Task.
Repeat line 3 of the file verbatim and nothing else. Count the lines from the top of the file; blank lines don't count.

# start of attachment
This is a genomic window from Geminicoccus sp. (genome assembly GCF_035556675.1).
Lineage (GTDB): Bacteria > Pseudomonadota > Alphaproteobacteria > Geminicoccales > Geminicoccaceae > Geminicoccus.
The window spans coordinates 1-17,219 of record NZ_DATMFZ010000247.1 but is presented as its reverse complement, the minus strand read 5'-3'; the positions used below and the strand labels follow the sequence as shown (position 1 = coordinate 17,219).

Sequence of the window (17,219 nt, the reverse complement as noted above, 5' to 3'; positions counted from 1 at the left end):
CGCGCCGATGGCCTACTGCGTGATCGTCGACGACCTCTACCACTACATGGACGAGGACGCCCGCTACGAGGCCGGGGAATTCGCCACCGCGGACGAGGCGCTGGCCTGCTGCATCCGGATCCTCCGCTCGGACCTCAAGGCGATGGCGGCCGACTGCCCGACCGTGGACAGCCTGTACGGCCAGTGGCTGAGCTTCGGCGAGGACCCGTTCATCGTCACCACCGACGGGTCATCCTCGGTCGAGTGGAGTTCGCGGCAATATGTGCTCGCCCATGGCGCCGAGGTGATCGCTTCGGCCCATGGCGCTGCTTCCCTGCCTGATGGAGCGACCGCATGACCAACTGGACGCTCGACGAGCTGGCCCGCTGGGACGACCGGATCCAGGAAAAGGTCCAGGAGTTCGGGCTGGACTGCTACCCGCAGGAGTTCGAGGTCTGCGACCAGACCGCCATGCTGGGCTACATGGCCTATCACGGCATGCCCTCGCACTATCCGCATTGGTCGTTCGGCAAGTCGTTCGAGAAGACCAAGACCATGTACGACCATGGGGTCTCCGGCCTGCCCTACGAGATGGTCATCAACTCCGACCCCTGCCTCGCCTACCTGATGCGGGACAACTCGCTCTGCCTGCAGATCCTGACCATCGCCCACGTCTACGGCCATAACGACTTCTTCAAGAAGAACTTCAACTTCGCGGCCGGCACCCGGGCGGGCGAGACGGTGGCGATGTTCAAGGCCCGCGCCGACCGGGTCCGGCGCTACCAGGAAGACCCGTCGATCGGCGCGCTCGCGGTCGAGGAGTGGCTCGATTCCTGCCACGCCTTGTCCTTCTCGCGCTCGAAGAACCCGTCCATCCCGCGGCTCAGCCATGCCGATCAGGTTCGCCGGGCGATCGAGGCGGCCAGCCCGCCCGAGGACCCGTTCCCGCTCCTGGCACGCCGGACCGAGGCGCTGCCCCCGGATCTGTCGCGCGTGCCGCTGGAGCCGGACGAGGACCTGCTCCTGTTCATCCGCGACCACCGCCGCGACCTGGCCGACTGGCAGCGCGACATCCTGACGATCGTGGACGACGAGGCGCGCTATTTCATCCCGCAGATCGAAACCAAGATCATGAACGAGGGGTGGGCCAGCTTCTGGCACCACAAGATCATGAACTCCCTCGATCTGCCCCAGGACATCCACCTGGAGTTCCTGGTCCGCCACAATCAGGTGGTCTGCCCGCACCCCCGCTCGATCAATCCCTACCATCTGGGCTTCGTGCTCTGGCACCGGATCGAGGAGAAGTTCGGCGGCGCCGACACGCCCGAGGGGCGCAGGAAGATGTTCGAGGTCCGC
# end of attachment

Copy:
The window spans coordinates 1-17,219 of record NZ_DATMFZ010000247.1 but is presented as its reverse complement, the minus strand read 5'-3'; the positions used below and the strand labels follow the sequence as shown (position 1 = coordinate 17,219).